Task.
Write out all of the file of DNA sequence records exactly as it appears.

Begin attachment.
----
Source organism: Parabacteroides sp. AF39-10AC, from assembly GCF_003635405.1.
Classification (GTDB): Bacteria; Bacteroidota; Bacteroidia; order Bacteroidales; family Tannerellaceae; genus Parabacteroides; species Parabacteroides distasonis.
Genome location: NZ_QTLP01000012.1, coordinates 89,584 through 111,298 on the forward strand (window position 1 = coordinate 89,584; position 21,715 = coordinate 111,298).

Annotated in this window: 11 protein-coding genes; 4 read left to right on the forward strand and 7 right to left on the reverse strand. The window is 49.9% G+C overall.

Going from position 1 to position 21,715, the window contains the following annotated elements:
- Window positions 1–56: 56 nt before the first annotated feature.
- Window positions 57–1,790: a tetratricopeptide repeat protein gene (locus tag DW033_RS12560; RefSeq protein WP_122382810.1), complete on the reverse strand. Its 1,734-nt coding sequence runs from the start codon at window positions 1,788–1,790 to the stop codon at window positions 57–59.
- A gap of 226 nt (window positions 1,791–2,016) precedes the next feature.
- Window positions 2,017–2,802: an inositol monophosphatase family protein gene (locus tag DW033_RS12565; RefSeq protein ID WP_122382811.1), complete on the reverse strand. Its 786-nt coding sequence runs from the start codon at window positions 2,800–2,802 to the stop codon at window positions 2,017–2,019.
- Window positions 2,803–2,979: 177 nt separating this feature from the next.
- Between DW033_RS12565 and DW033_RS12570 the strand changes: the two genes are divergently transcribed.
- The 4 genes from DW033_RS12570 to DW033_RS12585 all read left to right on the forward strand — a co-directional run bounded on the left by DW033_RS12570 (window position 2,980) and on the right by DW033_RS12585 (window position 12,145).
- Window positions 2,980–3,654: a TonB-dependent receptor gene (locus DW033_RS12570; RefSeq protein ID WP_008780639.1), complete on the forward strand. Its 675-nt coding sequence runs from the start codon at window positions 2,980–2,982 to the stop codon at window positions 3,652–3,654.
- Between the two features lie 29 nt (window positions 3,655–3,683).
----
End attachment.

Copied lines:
Source organism: Parabacteroides sp. AF39-10AC, from assembly GCF_003635405.1.
Classification (GTDB): Bacteria; Bacteroidota; Bacteroidia; order Bacteroidales; family Tannerellaceae; genus Parabacteroides; species Parabacteroides distasonis.
Genome location: NZ_QTLP01000012.1, coordinates 89,584 through 111,298 on the forward strand (window position 1 = coordinate 89,584; position 21,715 = coordinate 111,298).

Annotated in this window: 11 protein-coding genes; 4 read left to right on the forward strand and 7 right to left on the reverse strand. The window is 49.9% G+C overall.

Going from position 1 to position 21,715, the window contains the following annotated elements:
- Window positions 1–56: 56 nt before the first annotated feature.
- Window positions 57–1,790: a tetratricopeptide repeat protein gene (locus tag DW033_RS12560; RefSeq protein WP_122382810.1), complete on the reverse strand. Its 1,734-nt coding sequence runs from the start codon at window positions 1,788–1,790 to the stop codon at window positions 57–59.
- A gap of 226 nt (window positions 1,791–2,016) precedes the next feature.
- Window positions 2,017–2,802: an inositol monophosphatase family protein gene (locus tag DW033_RS12565; RefSeq protein ID WP_122382811.1), complete on the reverse strand. Its 786-nt coding sequence runs from the start codon at window positions 2,800–2,802 to the stop codon at window positions 2,017–2,019.
- Window positions 2,803–2,979: 177 nt separating this feature from the next.
- Between DW033_RS12565 and DW033_RS12570 the strand changes: the two genes are divergently transcribed.
- The 4 genes from DW033_RS12570 to DW033_RS12585 all read left to right on the forward strand — a co-directional run bounded on the left by DW033_RS12570 (window position 2,980) and on the right by DW033_RS12585 (window position 12,145).
- Window positions 2,980–3,654: a TonB-dependent receptor gene (locus DW033_RS12570; RefSeq protein ID WP_008780639.1), complete on the forward strand. Its 675-nt coding sequence runs from the start codon at window positions 2,980–2,982 to the stop codon at window positions 3,652–3,654.
- Between the two features lie 29 nt (window positions 3,655–3,683).